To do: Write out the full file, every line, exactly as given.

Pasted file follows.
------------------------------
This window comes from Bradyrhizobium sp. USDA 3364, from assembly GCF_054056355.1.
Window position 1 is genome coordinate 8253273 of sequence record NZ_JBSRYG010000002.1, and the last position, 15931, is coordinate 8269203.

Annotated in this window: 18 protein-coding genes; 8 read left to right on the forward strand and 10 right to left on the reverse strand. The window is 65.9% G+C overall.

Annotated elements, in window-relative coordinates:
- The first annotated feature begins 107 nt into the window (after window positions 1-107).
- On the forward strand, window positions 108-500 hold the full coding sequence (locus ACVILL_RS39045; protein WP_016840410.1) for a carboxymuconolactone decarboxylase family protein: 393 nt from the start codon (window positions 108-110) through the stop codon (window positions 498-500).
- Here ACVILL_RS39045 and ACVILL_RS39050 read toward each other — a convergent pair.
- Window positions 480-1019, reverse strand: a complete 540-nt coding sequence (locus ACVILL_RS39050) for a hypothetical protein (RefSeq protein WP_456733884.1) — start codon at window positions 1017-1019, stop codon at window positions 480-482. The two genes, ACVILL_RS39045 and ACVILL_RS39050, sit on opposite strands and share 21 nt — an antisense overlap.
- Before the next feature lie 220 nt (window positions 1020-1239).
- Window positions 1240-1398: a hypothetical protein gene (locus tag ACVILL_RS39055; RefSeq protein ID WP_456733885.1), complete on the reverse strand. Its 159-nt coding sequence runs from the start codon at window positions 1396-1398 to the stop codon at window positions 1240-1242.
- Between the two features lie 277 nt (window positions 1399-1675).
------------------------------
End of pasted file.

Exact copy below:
This window comes from Bradyrhizobium sp. USDA 3364, from assembly GCF_054056355.1.
Window position 1 is genome coordinate 8253273 of sequence record NZ_JBSRYG010000002.1, and the last position, 15931, is coordinate 8269203.

Annotated in this window: 18 protein-coding genes; 8 read left to right on the forward strand and 10 right to left on the reverse strand. The window is 65.9% G+C overall.

Annotated elements, in window-relative coordinates:
- The first annotated feature begins 107 nt into the window (after window positions 1-107).
- On the forward strand, window positions 108-500 hold the full coding sequence (locus ACVILL_RS39045; protein WP_016840410.1) for a carboxymuconolactone decarboxylase family protein: 393 nt from the start codon (window positions 108-110) through the stop codon (window positions 498-500).
- Here ACVILL_RS39045 and ACVILL_RS39050 read toward each other — a convergent pair.
- Window positions 480-1019, reverse strand: a complete 540-nt coding sequence (locus ACVILL_RS39050) for a hypothetical protein (RefSeq protein WP_456733884.1) — start codon at window positions 1017-1019, stop codon at window positions 480-482. The two genes, ACVILL_RS39045 and ACVILL_RS39050, sit on opposite strands and share 21 nt — an antisense overlap.
- Before the next feature lie 220 nt (window positions 1020-1239).
- Window positions 1240-1398: a hypothetical protein gene (locus tag ACVILL_RS39055; RefSeq protein ID WP_456733885.1), complete on the reverse strand. Its 159-nt coding sequence runs from the start codon at window positions 1396-1398 to the stop codon at window positions 1240-1242.
- Between the two features lie 277 nt (window positions 1399-1675).